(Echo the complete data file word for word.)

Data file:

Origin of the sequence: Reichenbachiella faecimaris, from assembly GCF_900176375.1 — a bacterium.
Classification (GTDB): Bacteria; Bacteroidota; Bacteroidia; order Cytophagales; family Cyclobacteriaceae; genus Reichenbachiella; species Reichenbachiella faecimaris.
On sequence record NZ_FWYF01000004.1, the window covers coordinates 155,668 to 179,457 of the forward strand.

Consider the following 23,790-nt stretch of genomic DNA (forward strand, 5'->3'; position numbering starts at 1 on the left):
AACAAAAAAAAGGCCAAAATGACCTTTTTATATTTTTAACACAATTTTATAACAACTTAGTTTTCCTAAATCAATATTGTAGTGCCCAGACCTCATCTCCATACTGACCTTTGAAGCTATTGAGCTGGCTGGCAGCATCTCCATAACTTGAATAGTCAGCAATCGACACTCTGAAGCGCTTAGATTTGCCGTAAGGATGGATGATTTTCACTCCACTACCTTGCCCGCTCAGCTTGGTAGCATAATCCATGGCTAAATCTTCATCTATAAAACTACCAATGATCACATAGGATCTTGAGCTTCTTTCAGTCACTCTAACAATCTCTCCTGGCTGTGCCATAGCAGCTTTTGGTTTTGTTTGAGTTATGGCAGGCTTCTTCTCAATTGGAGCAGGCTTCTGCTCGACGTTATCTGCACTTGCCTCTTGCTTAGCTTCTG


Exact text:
Origin of the sequence: Reichenbachiella faecimaris, from assembly GCF_900176375.1 — a bacterium.
Classification (GTDB): Bacteria; Bacteroidota; Bacteroidia; order Cytophagales; family Cyclobacteriaceae; genus Reichenbachiella; species Reichenbachiella faecimaris.
On sequence record NZ_FWYF01000004.1, the window covers coordinates 155,668 to 179,457 of the forward strand.

Consider the following 23,790-nt stretch of genomic DNA (forward strand, 5'->3'; position numbering starts at 1 on the left):
AACAAAAAAAAGGCCAAAATGACCTTTTTATATTTTTAACACAATTTTATAACAACTTAGTTTTCCTAAATCAATATTGTAGTGCCCAGACCTCATCTCCATACTGACCTTTGAAGCTATTGAGCTGGCTGGCAGCATCTCCATAACTTGAATAGTCAGCAATCGACACTCTGAAGCGCTTAGATTTGCCGTAAGGATGGATGATTTTCACTCCACTACCTTGCCCGCTCAGCTTGGTAGCATAATCCATGGCTAAATCTTCATCTATAAAACTACCAATGATCACATAGGATCTTGAGCTTCTTTCAGTCACTCTAACAATCTCTCCTGGCTGTGCCATAGCAGCTTTTGGTTTTGTTTGAGTTATGGCAGGCTTCTTCTCAATTGGAGCAGGCTTCTGCTCGACGTTATCTGCACTTGCCTCTTGCTTAGCTTCTG